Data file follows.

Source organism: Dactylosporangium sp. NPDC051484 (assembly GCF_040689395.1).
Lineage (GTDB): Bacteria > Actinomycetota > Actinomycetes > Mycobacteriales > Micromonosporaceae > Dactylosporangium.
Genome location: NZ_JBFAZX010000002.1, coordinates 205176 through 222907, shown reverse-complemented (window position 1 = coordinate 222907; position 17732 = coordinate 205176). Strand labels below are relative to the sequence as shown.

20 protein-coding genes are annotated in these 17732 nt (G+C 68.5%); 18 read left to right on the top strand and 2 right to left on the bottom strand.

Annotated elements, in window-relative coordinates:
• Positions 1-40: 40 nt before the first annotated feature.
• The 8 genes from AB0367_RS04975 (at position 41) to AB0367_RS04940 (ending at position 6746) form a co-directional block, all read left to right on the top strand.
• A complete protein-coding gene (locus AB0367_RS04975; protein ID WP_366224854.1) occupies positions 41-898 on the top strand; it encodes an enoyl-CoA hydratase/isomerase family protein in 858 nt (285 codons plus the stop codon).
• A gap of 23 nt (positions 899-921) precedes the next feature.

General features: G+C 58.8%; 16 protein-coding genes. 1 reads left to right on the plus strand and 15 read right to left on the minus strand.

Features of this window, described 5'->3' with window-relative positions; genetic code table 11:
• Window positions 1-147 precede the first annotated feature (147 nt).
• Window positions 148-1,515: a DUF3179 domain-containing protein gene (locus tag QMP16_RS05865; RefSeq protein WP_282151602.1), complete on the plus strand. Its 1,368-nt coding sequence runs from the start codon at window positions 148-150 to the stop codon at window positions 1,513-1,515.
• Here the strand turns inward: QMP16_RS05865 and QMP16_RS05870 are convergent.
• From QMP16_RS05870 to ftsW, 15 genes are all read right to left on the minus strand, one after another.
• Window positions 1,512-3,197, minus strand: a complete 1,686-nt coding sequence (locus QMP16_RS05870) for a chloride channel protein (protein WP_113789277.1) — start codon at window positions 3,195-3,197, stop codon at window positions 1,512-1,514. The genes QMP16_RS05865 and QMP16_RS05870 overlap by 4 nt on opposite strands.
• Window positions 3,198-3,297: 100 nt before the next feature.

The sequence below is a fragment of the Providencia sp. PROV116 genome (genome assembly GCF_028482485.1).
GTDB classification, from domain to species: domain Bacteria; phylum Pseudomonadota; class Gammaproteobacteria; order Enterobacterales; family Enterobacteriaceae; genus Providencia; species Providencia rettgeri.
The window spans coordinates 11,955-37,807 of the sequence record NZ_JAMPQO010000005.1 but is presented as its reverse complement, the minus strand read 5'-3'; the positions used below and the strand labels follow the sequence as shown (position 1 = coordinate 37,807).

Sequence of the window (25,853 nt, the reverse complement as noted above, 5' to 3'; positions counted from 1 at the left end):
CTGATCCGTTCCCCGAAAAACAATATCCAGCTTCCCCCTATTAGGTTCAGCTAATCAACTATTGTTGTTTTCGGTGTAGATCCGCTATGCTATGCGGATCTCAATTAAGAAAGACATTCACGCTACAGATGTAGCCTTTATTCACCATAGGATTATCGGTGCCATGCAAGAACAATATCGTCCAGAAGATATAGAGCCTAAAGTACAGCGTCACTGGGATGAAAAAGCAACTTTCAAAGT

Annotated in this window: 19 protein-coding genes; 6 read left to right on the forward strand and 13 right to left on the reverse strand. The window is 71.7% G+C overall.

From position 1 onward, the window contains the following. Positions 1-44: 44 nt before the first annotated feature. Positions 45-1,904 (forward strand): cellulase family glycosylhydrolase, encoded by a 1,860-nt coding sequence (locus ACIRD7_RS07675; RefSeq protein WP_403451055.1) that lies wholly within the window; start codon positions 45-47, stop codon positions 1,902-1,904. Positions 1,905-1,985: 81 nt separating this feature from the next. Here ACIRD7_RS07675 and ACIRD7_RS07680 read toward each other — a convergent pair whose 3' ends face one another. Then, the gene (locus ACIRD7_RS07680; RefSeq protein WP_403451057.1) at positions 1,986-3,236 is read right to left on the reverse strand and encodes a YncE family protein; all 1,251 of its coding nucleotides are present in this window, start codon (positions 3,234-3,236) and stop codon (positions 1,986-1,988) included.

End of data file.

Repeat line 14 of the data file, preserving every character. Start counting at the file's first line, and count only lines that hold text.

• Here the strand turns inward: QMP16_RS05865 and QMP16_RS05870 are convergent.